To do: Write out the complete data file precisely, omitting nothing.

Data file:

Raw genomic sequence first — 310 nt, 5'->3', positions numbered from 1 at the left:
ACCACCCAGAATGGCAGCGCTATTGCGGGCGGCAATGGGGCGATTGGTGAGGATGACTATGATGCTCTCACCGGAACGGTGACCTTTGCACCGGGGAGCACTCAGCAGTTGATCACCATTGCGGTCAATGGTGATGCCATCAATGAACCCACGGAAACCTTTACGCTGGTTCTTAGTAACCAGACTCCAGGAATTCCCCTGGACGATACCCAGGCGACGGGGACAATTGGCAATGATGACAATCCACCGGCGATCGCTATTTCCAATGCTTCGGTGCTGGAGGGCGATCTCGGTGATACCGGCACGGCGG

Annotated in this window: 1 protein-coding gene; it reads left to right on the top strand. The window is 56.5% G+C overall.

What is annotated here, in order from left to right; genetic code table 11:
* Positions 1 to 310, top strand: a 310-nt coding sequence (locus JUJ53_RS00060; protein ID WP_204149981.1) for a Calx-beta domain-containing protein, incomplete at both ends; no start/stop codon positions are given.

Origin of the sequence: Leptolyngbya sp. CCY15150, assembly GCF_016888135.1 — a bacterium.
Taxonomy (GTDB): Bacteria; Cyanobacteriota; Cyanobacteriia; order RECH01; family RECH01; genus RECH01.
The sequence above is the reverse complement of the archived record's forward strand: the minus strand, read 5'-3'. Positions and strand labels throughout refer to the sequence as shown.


Raw genomic sequence first — 310 nt, 5'->3', positions numbered from 1 at the left:
ACCACCCAGAATGGCAGCGCTATTGCGGGCGGCAATGGGGCGATTGGTGAGGATGACTATGATGCTCTCACCGGAACGGTGACCTTTGCACCGGGGAGCACTCAGCAGTTGATCACCATTGCGGTCAATGGTGATGCCATCAATGAACCCACGGAAACCTTTACGCTGGTTCTTAGTAACCAGACTCCAGGAATTCCCCTGGACGATACCCAGGCGACGGGGACAATTGGCAATGATGACAATCCACCGGCGATCGCTATTTCCAATGCTTCGGTGCTGGAGGGCGATCTCGGTGATACCGGCACGGCGG

Annotated in this window: 1 protein-coding gene; it reads left to right on the top strand. The window is 56.5% G+C overall.

What is annotated here, in order from left to right; genetic code table 11:
* Positions 1 to 310, top strand: a 310-nt coding sequence (locus JUJ53_RS00060; protein ID WP_204149981.1) for a Calx-beta domain-containing protein, incomplete at both ends; no start/stop codon positions are given.

Origin of the sequence: Leptolyngbya sp. CCY15150, assembly GCF_016888135.1 — a bacterium.
Taxonomy (GTDB): Bacteria; Cyanobacteriota; Cyanobacteriia; order RECH01; family RECH01; genus RECH01.
The sequence above is the reverse complement of the archived record's forward strand: the minus strand, read 5'-3'. Positions and strand labels throughout refer to the sequence as shown.